Asa Hutchinson, a 21 year old Dubai resident was leaving brunch with a group of visiting friends when she witnessed an argument between some boys who were in her party and a drunk Swedish man in his 50s who had been asleep on a couch in the hotel lobby. Since then, all of the visitors have left the UAE, but expat Asa, a "quiet, sensible girl" has been charged by the drunk aggressor and faces jail for nothing more than witnessing the argument.
Asa, originally from Chelmsford in Essex, was leaving Dusty's in the DIFC district when she saw the events taking place.
Asa tells us that some of the boys had taken selfies with the sleeping drunk, who is a technology company executive. "The man woke up and began punching the boys. I heard the commotion and came back to see what was going on." By this time the boys were running away, their high spirits having left them after receiving hard blows to the face and head from the enraged Swedish tech boss.
The youngsters left, believing the incident to be over. However, their attacker was not to be mollified, Asa continues. "He called the police and made official complaints about the boys for taking pictures of him," (illegal in Dubai) "and for being rude." (also punishable by jail time.).
The police got Ben's (Asa's ex boyfriend) name from the reservations list and a few days later the whole group found themselves at the infamous Bur Dubai police station, where British tourist Lee Bradley Brown was reportedly beaten to death in police custody after being arrested for allegedly being rude to a maid at his hotel.
It didn't matter that the Swede had been the person throwing punches. In the UAE, whoever makes the first complaint is the party who the police believe. It also helps if you are an important man, as evidenced by the charges brought against Jamie Harron by Nueman Esser CEO Emad Tabaza in October this year.
Ben and the other boys managed to get their passports back by paying cash deposits, which is very unusual in a Dubai criminal case. They took the opportunity to fly home and avoid jail. The Swedish man was incensed. When he found out that Asa lived in the UAE and was still there, he transferred the charges to her. The police are now charging Asa as though she were involved herself. The charges, she was told, are assault and theft. The man lost his glasses while striking the boys, and is accusing Asa of having stolen them.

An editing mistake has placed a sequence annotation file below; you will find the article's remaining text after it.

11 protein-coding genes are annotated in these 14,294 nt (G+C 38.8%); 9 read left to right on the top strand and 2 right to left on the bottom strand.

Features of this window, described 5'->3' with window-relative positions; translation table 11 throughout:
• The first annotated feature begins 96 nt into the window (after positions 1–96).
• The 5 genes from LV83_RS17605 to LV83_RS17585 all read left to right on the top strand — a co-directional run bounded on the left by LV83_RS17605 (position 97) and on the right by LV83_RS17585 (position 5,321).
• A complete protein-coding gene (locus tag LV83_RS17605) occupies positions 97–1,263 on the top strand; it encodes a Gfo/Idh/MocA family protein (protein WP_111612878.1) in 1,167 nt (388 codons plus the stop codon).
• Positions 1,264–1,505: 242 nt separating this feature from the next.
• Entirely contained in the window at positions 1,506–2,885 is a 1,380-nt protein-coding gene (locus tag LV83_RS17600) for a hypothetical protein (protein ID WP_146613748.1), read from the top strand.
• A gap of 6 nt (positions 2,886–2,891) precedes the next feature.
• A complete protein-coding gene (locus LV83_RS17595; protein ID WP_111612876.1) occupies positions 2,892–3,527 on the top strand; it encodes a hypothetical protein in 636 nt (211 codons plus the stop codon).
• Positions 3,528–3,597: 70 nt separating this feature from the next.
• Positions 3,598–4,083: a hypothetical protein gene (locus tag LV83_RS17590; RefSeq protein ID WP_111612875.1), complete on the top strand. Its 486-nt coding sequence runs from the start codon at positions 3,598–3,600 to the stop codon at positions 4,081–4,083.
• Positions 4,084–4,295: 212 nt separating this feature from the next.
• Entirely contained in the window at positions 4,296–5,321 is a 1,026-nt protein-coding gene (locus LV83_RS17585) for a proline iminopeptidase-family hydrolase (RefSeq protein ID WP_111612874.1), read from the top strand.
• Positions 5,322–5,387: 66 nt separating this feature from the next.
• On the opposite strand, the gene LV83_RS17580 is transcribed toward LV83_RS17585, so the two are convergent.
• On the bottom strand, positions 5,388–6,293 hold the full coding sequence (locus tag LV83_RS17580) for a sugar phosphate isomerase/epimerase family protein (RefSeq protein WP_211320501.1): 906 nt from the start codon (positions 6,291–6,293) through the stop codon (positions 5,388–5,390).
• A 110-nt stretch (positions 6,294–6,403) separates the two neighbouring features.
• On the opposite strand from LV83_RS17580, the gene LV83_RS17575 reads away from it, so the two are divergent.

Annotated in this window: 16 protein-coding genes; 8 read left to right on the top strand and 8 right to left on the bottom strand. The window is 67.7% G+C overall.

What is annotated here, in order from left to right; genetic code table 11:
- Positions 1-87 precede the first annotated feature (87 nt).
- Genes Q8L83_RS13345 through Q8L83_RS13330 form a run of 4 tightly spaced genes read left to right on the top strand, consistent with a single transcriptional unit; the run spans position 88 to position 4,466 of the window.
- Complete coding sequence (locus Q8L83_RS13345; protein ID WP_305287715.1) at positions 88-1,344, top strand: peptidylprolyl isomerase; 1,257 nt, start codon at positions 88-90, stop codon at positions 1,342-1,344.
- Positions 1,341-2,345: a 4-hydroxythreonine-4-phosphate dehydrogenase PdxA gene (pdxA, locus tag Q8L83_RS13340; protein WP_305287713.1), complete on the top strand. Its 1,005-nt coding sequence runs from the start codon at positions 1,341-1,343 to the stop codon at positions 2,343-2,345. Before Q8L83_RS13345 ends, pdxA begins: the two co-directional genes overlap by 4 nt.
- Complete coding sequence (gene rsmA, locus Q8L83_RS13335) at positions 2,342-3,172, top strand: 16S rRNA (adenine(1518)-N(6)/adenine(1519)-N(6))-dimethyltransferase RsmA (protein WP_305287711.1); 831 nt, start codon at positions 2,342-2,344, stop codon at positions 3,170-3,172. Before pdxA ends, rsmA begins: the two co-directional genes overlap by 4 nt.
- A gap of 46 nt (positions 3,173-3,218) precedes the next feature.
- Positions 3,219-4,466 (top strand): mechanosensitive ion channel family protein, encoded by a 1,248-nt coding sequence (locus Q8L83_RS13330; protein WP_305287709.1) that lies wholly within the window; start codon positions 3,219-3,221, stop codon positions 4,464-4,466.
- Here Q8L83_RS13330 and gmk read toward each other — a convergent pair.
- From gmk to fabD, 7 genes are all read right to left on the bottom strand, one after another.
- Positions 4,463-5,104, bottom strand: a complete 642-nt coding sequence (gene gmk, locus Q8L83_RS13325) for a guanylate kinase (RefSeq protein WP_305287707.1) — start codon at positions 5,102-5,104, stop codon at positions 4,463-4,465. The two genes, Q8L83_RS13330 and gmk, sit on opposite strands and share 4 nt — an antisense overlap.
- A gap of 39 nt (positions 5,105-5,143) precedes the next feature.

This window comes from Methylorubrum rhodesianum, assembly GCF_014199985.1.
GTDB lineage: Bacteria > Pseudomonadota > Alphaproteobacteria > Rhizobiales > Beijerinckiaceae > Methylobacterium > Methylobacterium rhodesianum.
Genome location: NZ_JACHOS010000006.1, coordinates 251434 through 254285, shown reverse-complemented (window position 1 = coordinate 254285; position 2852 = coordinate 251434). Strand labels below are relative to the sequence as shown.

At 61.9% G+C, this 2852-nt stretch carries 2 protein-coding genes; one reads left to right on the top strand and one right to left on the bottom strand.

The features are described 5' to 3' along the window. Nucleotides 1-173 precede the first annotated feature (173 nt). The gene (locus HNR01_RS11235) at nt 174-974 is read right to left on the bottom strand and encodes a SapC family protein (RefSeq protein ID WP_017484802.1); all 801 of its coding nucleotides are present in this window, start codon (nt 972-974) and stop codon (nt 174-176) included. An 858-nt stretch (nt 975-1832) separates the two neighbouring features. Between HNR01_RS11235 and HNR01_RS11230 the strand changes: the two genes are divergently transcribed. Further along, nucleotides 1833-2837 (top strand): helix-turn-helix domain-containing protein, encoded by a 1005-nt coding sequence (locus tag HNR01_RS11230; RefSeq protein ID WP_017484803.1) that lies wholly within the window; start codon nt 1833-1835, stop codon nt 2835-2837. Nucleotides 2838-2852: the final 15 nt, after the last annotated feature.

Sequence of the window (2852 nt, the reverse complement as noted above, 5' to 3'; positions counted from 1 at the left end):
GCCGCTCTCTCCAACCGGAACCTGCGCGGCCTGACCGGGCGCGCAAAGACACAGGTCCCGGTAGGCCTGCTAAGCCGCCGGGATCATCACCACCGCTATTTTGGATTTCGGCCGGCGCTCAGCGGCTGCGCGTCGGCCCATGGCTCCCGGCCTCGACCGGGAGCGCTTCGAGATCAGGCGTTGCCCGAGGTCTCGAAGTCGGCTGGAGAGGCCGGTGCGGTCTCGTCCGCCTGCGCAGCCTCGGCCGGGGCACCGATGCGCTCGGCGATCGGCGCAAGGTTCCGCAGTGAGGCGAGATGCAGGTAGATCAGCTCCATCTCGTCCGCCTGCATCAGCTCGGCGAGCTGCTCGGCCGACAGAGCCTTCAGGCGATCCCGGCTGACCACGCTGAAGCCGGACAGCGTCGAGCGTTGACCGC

Asa, a key account manager for global transportation company Time & Motion, is terrified of going to jail. "It is so unfair," she tells us. "I was not involved. I just happened to be there, but the police are not interested in anything I have to say. Once the man made his complaint it was taken as fact. I can't go to jail, I couldn't cope."
Asa's mum, Lucie, is beside herself with worry. "You always worry about your kids, especially in these Middle Eastern countries. There is so much on the news about the way they treat British visitors, but Asa was having a great time. She loved the work and made so many friends. She is a quiet, sensible girl and really is the last person to start any trouble."
Asa's dad, Iain is also worried. "This older guy was the one hitting everyone. He ought to know better at his age than getting into drunken fights with kids. And now he can't throw his weight around and get them into trouble, he is picking on my young daughter.”
Radha Stirling, CEO of the British NGO representing Asa released the following statement, "visitors to the UAE need to be aware that justice does not operate the same way as it does in countries with mature legal systems.
"In Dubai, if two parties are in dispute or arguing, the first person to speak to the police is usually the one who is believed. Often it is a race to get to the police first. By making this complaint, the man may have been safeguarding himself from being charged himself.
"Also, it is clear in this case that Asa was a bystander, not involved with the fight and is only being victimised because the alleged culprits have left the country."